• Avoid excessively high temperatures in the substrate: it should be kept at a temperature of around 22ºC. The fungi that affect the roots of marijuana plants can remain dormant for a long time and become activated with the arrival of hot weather.
  • Avoid overwatering. Your watering plan should allow the soil to dry to some extent before rehydrating your plants.
  • Avoid nitrogen over-fertilisation, which can promote the arrival of these invading pathogens.
Most common fungi that can attack the roots of marijuana plants: Fusarium, Pythium and Rhizoctonia
A healthy cannabis plant at about 16 weeks in full flowering (A) and symptoms of root rot ranging from early stages to death by desiccation.

Beneficial fungi: the best vaccine for your marijuana plants

Some fungi act symbiotically with the roots of cannabis plants, thereby promoting their development and protecting them from fungi like Fusarium or Pythium:

  • Mycorrhizae: These fungi act as a network of filaments that promote nutrient absorption and root development. Mycorrhizae not only help protect your plants from the fungi that cause root rot, but also improve their overall heath, helping your grow to produce abundant and high-quality yields.
  • Trichoderma: This beneficial fungus detects and eliminates the presence of other invasive fungi in the substrate. It acts through mechanisms such as competition for nutrients and space, direct parasitisation of other fungi, and induction of resistance in plants. Therefore, applying it to the substrate at the beginning of the growth cycle will be effective in preventing future headaches.

What to do if the fungi that attack cannabis roots appear in your grow

Unfortunately, there are no effective remedies to save your plants once these fungi sink their claws into them. For this reason, prevention plays a key role.

Most common fungi that can attack the roots of marijuana plants: Fusarium, Pythium and Rhizoctonia
Illustration of root rot which you can find in Kannabia’s Bestiary of Cannabis Pests. Download it for free by following this link!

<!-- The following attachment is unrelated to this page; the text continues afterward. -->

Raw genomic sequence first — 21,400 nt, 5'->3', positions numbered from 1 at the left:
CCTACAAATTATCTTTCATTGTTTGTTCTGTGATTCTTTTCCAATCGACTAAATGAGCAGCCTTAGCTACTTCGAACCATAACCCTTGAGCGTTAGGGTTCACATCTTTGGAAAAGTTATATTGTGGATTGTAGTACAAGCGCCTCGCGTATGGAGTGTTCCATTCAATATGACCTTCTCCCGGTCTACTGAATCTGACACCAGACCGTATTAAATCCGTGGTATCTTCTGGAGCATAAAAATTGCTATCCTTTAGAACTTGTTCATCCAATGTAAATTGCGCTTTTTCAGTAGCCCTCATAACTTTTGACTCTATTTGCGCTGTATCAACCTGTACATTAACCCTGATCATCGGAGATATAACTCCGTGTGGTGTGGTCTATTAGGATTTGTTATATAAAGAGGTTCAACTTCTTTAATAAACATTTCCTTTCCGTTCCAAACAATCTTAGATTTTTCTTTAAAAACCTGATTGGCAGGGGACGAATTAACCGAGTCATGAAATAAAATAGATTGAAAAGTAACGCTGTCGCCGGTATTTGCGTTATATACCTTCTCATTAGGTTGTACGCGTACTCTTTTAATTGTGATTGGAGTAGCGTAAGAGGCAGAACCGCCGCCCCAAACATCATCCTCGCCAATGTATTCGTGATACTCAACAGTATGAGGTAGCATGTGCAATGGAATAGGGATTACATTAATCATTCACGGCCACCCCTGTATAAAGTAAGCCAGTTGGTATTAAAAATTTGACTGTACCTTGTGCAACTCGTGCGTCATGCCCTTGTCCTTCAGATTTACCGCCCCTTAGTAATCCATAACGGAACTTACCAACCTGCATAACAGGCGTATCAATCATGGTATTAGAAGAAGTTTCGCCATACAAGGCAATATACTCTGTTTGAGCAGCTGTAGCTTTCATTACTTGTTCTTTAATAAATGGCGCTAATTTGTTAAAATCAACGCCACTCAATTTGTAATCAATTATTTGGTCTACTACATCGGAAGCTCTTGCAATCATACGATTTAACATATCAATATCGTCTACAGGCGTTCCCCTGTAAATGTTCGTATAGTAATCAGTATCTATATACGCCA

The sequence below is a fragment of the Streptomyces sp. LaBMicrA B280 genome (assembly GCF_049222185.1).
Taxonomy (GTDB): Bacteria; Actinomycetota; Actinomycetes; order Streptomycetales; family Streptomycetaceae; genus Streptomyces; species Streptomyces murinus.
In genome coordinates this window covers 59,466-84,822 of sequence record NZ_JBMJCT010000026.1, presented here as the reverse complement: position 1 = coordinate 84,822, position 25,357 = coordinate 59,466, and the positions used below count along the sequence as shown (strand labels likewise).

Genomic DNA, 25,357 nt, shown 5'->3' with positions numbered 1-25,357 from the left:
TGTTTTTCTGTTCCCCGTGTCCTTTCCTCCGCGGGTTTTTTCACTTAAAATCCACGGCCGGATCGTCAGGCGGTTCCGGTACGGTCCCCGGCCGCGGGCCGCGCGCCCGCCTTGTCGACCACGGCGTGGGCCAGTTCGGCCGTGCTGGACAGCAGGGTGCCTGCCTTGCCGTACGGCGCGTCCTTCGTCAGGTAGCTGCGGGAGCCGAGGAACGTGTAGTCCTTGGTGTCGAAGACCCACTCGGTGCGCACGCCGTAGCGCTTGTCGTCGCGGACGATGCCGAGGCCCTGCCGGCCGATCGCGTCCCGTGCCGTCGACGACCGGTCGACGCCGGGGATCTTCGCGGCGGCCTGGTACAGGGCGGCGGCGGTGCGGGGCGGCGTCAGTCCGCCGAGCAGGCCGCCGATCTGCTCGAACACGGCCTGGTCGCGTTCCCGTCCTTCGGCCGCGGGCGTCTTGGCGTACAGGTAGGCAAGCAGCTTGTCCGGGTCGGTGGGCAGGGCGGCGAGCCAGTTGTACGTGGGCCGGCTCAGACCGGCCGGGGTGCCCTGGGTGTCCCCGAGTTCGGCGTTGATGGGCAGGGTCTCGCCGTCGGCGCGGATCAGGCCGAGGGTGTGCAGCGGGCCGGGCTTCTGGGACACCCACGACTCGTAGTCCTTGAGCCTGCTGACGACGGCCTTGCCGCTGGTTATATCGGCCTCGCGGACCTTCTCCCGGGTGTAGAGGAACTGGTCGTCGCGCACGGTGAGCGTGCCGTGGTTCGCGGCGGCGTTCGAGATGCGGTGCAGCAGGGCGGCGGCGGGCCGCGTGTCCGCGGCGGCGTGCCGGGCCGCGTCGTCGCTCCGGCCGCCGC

However, this doesn’t mean that you should sit back and do nothing if you find out that any of these fungi have infected your plants. On the contrary, you should act immediately:

  • Get rid of both the affected plants and the substrate in which they have been growing. Make sure you don’t compost infected matter. After removing them, closely watch the healthy plants on a daily basis for any symptoms.
  • Keep your grow space extremely clean to prevent the disease from spreading.
  • If you’re growing indoors, adjust the environmental conditions, ensuring proper ventilation and a temperature below 28ºC, whilst also avoiding excessive humidity (especially in the soil).
  • In some cases, chemical or biological fungicides may be needed to control these fungi. These should be used following the recommendations of an expert and in accordance with local regulations.
  • Once you’re done with that cycle, disinfect the entire grow space and get rid of the substrate.

Proper prevention and treatment are key to avoiding the fungi that attack the roots of marijuana plants. Now that you know all the secrets to keeping your grow healthy and productive, you’re definitely on the right track to fight this silent enemy and ensure abundant and top-quality crops.

Kannabia Seeds Company sells to its customers a product collection, a souvenir. We cannot and we shall not give growing advice since our product is not intended for this purpose.

Kannabia accept no responsibility for any illegal use made by third parties of information published. The cultivation of cannabis for personal consumption is an activity subject to legal restrictions that vary from state to state. We recommend consultation of the legislation in force in your country of residence to avoid participation in any illegal activity.